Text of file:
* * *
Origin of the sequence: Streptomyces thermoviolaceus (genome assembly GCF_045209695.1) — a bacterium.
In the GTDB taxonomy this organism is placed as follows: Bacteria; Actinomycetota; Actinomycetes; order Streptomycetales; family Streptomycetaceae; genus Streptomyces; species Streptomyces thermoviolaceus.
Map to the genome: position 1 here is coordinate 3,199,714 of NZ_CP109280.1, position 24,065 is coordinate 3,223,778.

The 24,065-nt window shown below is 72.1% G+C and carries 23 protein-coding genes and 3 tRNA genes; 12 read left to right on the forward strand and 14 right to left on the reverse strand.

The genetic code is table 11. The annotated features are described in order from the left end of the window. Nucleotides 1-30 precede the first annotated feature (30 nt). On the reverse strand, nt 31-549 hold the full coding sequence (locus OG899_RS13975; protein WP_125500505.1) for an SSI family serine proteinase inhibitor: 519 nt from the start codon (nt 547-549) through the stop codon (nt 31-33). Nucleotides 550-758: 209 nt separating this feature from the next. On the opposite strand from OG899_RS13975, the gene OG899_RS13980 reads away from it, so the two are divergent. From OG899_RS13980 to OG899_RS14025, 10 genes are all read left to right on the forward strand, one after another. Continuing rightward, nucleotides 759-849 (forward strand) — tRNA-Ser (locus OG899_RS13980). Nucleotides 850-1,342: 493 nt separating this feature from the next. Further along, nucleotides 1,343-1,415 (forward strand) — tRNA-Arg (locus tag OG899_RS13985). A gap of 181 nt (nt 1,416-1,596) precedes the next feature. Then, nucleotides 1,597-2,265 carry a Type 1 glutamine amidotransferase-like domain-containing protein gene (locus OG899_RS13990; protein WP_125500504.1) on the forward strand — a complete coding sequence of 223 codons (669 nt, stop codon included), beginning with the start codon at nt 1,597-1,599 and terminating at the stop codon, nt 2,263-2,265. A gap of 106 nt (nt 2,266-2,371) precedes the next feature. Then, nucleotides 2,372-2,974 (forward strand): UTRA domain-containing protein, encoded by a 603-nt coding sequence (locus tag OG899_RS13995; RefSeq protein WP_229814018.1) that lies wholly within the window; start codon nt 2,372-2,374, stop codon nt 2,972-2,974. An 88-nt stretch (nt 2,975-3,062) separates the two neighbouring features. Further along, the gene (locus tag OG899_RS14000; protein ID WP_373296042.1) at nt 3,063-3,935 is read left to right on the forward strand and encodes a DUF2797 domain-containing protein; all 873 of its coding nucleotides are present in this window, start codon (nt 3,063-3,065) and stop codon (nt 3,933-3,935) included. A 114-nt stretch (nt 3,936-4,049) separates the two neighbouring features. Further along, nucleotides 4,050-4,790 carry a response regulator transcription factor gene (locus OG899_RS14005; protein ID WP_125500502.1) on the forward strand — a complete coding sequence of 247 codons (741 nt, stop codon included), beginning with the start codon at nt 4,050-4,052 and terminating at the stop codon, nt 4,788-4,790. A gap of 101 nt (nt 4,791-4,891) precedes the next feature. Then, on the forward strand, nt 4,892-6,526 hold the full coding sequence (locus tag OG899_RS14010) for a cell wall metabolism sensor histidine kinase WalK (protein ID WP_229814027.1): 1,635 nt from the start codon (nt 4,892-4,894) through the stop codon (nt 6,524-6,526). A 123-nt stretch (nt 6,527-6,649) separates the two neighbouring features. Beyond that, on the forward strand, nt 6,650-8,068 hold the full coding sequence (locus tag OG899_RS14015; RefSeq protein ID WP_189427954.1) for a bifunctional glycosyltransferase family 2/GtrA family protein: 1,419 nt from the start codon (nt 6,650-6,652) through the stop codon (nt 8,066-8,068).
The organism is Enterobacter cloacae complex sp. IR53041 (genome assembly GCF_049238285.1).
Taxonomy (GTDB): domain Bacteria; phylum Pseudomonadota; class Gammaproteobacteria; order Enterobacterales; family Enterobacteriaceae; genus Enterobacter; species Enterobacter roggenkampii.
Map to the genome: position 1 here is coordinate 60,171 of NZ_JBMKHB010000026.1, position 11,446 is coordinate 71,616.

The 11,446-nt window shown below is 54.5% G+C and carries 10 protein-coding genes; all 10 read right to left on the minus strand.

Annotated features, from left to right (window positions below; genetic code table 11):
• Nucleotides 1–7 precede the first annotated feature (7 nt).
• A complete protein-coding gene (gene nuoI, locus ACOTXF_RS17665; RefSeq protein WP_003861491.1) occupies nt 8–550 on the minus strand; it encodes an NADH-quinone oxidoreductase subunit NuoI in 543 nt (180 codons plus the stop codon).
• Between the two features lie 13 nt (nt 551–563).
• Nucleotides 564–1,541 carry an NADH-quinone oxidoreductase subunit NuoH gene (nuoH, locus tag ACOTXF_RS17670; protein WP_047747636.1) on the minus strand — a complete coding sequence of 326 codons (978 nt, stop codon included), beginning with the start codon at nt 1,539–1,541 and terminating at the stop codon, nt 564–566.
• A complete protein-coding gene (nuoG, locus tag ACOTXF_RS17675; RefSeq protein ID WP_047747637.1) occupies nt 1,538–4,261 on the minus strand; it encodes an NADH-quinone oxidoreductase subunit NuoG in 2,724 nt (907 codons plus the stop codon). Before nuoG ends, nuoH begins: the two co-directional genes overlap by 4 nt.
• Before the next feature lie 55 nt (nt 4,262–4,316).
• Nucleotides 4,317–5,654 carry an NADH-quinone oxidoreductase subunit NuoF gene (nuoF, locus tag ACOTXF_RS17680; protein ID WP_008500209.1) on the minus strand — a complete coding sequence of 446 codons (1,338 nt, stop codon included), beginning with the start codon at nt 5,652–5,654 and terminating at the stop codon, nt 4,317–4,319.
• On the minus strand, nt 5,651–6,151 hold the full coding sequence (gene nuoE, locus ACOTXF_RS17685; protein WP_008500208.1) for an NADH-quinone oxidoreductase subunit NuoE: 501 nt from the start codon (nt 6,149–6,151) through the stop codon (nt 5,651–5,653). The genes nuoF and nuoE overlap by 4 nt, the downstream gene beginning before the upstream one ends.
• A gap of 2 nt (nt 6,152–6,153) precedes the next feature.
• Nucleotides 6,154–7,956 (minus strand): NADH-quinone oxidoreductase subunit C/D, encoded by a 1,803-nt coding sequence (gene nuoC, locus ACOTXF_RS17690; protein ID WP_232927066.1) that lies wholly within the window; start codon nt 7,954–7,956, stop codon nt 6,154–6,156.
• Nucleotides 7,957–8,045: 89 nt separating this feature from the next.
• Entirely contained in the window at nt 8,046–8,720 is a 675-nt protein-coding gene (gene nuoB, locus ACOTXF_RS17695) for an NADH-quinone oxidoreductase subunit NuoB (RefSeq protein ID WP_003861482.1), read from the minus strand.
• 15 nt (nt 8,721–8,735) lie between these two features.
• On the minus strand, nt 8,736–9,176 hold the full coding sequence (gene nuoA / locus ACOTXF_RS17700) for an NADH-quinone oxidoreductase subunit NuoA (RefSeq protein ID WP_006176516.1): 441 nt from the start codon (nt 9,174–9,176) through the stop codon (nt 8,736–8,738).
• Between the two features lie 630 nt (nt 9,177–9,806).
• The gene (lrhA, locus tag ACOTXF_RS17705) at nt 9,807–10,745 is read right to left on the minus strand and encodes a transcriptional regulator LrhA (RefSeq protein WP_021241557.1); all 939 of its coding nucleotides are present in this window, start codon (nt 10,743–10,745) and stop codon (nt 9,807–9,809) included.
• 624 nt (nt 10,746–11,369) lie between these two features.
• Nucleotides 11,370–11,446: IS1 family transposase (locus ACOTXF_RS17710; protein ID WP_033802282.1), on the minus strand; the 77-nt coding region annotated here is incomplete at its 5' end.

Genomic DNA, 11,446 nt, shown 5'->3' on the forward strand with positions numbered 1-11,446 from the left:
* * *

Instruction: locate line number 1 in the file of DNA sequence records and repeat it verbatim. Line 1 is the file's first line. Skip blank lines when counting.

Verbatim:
Origin of the sequence: Streptomyces thermoviolaceus (genome assembly GCF_045209695.1) — a bacterium.